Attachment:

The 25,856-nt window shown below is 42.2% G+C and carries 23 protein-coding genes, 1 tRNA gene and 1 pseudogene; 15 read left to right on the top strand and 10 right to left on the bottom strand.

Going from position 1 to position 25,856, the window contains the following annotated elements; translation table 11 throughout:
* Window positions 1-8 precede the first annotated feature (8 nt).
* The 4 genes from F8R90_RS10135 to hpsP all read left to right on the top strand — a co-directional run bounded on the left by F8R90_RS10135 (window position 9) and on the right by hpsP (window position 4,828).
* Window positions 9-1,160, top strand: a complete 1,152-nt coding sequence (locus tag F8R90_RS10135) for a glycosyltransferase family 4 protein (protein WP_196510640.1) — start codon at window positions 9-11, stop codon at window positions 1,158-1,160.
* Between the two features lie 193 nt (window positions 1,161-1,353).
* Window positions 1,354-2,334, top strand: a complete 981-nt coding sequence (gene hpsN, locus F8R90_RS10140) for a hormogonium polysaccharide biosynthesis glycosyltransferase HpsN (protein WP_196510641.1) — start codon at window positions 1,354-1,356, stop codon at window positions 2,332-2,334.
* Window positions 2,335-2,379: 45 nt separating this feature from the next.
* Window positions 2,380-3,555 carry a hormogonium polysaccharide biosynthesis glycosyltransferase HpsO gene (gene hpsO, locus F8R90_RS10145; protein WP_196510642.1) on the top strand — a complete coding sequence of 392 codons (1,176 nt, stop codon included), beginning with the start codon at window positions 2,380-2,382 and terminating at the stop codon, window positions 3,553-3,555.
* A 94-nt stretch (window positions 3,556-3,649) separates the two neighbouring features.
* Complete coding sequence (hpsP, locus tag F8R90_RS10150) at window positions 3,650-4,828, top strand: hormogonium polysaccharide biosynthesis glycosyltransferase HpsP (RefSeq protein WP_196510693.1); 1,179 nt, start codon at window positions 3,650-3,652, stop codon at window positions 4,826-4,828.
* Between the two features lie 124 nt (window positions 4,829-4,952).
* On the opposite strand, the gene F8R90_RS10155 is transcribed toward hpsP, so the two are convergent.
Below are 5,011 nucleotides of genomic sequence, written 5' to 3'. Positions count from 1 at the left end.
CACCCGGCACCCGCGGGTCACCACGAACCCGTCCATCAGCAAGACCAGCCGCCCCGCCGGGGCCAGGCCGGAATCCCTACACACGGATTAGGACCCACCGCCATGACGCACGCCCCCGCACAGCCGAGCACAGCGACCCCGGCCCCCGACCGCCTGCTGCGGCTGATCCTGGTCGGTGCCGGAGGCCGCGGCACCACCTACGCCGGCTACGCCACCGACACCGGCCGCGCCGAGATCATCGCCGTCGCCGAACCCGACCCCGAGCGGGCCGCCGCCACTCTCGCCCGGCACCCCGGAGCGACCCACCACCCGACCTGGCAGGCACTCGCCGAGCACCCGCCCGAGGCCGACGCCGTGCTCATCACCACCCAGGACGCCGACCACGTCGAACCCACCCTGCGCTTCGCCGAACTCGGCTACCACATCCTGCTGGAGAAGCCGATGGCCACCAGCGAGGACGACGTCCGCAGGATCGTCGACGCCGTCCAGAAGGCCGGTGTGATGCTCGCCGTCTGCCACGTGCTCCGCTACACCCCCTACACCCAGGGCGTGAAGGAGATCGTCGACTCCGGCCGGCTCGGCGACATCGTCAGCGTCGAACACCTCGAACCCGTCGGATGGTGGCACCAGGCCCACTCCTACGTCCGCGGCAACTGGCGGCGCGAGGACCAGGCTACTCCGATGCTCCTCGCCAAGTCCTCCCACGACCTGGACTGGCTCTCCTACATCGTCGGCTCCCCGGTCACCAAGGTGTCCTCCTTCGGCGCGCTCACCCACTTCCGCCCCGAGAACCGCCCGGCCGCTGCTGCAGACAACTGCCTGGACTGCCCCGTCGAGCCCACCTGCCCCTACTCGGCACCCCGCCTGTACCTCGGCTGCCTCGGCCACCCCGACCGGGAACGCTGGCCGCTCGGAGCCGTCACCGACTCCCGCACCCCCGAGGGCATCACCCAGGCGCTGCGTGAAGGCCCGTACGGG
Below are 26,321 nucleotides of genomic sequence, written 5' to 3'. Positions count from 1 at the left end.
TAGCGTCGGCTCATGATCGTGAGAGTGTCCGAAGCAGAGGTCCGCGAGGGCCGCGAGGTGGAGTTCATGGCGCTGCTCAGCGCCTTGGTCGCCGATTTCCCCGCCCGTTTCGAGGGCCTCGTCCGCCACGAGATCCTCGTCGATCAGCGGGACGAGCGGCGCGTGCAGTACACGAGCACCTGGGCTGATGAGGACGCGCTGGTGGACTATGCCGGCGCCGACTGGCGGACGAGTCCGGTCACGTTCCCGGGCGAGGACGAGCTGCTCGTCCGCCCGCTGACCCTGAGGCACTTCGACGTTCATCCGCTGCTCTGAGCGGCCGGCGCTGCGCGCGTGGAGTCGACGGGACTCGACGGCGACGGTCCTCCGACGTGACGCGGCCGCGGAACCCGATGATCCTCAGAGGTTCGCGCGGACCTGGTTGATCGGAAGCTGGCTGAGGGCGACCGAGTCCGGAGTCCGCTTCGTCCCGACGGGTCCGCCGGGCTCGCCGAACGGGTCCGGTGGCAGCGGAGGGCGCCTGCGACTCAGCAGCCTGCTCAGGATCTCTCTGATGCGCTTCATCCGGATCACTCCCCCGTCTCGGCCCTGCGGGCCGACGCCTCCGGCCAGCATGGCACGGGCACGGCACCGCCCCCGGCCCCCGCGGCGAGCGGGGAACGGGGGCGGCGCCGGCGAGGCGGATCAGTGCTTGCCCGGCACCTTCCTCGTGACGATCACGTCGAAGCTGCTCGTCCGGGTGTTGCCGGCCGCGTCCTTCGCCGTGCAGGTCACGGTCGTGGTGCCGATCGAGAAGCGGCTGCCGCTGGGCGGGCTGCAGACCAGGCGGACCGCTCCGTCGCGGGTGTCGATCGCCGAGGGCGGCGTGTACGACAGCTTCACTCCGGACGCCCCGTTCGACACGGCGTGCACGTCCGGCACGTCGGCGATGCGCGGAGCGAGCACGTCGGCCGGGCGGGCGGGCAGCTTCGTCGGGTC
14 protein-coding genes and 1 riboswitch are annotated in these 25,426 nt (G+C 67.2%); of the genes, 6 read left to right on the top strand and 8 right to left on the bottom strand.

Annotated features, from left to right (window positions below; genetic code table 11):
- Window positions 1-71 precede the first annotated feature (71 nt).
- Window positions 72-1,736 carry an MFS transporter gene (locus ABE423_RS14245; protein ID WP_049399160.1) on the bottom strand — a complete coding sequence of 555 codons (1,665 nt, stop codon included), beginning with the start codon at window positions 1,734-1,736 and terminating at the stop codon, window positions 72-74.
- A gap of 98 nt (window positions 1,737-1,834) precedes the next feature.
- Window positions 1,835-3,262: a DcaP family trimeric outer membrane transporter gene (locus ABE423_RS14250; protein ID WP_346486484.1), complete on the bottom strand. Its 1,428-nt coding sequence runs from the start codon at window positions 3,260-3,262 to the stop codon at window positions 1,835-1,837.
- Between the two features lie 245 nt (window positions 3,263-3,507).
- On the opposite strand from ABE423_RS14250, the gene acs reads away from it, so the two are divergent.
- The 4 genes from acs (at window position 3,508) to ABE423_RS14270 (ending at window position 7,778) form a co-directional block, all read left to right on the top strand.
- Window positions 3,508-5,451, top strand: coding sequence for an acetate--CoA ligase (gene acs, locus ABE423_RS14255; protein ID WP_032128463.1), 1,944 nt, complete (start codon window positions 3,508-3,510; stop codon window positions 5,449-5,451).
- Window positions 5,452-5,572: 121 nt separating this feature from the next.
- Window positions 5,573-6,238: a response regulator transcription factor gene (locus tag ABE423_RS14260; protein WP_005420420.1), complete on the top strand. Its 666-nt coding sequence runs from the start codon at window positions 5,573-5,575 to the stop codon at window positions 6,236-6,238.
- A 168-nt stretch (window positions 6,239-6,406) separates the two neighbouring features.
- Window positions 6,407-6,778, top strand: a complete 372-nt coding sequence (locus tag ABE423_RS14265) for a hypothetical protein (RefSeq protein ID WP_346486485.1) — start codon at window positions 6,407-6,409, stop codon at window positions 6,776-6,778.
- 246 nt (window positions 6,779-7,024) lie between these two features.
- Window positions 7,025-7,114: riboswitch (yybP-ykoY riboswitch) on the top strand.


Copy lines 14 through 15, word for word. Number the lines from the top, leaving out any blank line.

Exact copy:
Below are 5,011 nucleotides of genomic sequence, written 5' to 3'. Positions count from 1 at the left end.
CACCCGGCACCCGCGGGTCACCACGAACCCGTCCATCAGCAAGACCAGCCGCCCCGCCGGGGCCAGGCCGGAATCCCTACACACGGATTAGGACCCACCGCCATGACGCACGCCCCCGCACAGCCGAGCACAGCGACCCCGGCCCCCGACCGCCTGCTGCGGCTGATCCTGGTCGGTGCCGGAGGCCGCGGCACCACCTACGCCGGCTACGCCACCGACACCGGCCGCGCCGAGATCATCGCCGTCGCCGAACCCGACCCCGAGCGGGCCGCCGCCACTCTCGCCCGGCACCCCGGAGCGACCCACCACCCGACCTGGCAGGCACTCGCCGAGCACCCGCCCGAGGCCGACGCCGTGCTCATCACCACCCAGGACGCCGACCACGTCGAACCCACCCTGCGCTTCGCCGAACTCGGCTACCACATCCTGCTGGAGAAGCCGATGGCCACCAGCGAGGACGACGTCCGCAGGATCGTCGACGCCGTCCAGAAGGCCGGTGTGATGCTCGCCGTCTGCCACGTGCTCCGCTACACCCCCTACACCCAGGGCGTGAAGGAGATCGTCGACTCCGGCCGGCTCGGCGACATCGTCAGCGTCGAACACCTCGAACCCGTCGGATGGTGGCACCAGGCCCACTCCTACGTCCGCGGCAACTGGCGGCGCGAGGACCAGGCTACTCCGATGCTCCTCGCCAAGTCCTCCCACGACCTGGACTGGCTCTCCTACATCGTCGGCTCCCCGGTCACCAAGGTGTCCTCCTTCGGCGCGCTCACCCACTTCCGCCCCGAGAACCGCCCGGCCGCTGCTGCAGACAACTGCCTGGACTGCCCCGTCGAGCCCACCTGCCCCTACTCGGCACCCCGCCTGTACCTCGGCTGCCTCGGCCACCCCGACCGGGAACGCTGGCCGCTCGGAGCCGTCACCGACTCCCGCACCCCCGAGGGCATCACCCAGGCGCTGCGTGAAGGCCCGTACGGG